SACRED AND PROFANE LOVE
Is love a Gothic Cathedral, a yearning for a permanent, holy, respectful connection to the best in our nature? Or is it lust and fun, animal attraction, a reckless erotic adventure? Well, at its best it is both: but when Alma the minister’s daughter interprets her liking for John the medical student as part of her yearning for eternity, he meets it with impatient brutal words, makes her look hard at the ugliness of an anatomical diagram . She decries his gambling, even his pose – “Don’t sit like that, you look so indolent and worthless”, he shrugs and turns to Roza the casino-owner’s daughter. Who, in Alma’s view , is part of the distressing, threatening deeper south which alarms and fascinates anyone striving to be a Southern Lady – “all the Latinos dream in the sun and indulge their senses..”
And the sadness of their story, played out in a sultry MIssissippi summer when a disastrous gunshot is never far away, is that each converts the other , but too late. Four years ago I saw Rebecca Frecknell’s production of this rarely seen, elegiac Tennessee Williams play in the Southwark Playhouse tunnel: I called it a jewel. It is fine to see that her directorial passion for the piece endured, for this is the same director’s grander production. In the smart Almeida it is set with remarkable expressionist symbolism, Tom Scutt’s set a shallow ellipse of nine pianos on, behind, around and upon which assorted characters not necessarily in the scene are placed; sometimes playing an obbligato to keep the mood or giving a few notes to represent the coming of the cool Gulf Wind or a doorbell. Sometimes they light up. Composition is by Angus MacRae, musical direction by Mark Dickman.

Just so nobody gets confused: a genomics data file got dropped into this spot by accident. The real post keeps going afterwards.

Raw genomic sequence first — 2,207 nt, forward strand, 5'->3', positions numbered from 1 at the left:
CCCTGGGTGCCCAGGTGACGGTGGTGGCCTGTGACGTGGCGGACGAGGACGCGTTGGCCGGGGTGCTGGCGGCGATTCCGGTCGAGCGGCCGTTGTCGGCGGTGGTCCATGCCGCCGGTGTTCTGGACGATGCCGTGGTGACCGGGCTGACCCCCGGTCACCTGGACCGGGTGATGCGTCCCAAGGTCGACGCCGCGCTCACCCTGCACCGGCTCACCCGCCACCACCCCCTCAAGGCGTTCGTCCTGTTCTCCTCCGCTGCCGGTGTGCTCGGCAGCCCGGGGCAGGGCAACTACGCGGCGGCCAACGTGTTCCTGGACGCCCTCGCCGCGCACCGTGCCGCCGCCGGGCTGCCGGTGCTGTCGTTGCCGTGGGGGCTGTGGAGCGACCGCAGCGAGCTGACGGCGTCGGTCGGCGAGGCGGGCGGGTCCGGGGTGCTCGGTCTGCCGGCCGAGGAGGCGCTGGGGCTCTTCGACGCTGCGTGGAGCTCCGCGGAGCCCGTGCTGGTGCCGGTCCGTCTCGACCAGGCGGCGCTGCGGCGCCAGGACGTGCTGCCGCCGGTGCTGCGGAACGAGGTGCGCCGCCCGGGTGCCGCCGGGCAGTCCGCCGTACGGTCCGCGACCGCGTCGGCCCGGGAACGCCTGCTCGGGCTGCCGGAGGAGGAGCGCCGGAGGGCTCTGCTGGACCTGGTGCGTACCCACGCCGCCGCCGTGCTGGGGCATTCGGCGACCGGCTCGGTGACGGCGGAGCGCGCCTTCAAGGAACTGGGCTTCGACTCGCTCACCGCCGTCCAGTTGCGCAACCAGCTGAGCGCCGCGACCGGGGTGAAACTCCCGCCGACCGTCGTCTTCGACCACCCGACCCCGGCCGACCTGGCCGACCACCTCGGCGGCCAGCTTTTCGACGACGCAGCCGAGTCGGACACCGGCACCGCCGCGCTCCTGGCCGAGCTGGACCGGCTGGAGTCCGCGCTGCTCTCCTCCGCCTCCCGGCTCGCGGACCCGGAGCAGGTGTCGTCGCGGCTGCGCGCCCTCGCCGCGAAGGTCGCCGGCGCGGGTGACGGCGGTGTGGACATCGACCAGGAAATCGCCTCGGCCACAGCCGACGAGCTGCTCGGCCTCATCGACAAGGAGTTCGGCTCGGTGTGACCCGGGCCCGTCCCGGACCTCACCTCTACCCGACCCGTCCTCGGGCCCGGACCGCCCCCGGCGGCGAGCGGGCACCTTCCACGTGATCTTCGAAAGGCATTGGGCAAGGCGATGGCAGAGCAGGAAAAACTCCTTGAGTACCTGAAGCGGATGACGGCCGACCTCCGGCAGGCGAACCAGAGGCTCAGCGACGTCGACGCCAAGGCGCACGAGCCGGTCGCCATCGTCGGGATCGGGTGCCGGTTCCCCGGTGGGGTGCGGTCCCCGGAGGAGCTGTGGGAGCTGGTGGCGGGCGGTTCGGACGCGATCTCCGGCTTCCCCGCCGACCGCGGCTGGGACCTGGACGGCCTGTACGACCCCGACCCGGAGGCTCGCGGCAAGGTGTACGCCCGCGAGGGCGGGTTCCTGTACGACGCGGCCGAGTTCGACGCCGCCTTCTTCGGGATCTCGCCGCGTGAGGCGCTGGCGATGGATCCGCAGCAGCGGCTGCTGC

And it is clever, but for me sometimes a little to the detriment of the play’s beauty. For Tennessee Williams’ world of yearning, damaged, misbehaving, disappointed, painfully lovable characters, hanging on to hope and life by their fingernails, is expressed as always in lyrical language and emotional images so heartbreakingly poetic that you resent missing even a single word due to murmured moments of extreme naturalism; or indeed having an agonised significant pause accompanied by a mere theatrical bit of cleverness. Williams doesn’t need that: the heart beats too strong for any of the modish tropes of modern productions to matter.
But oh, it is a lovely piece, and the performances at its heart honest and finely drawn. Patsy Ferran is beyond superb as Alma the preacher’s daughter, pious and ladylike, prone to hyperventilating, and changing before our eyes, with painful growth, to the moment when she says too late that wrenching line “The girl who said no doesn’t exist, She died last summer” and comes ironically to understand what courtship is after years of condemning the kind of woman who known for “making the acquaintance of travelling salesmen”.
Matthew Needham is equally strong, equally heartbreaking in the end. Their connection, despite his (very Tennessee-Williams) tendency to bully and mock her beliefs, is intense. With economical simplicity other parts are doubled or more, Anjana Vasan particularly impressive (with a fierce torch-song) as Rosa the Latina, the dark sensuous angel, and milder as Nellie. Nothing is wasted, no irony or brief sad laugh unmarked. At times the selfconscious staging irritated me, a little. But the beauty shone through, and honour to Frecknall for championing this gorgeous, gentle play.
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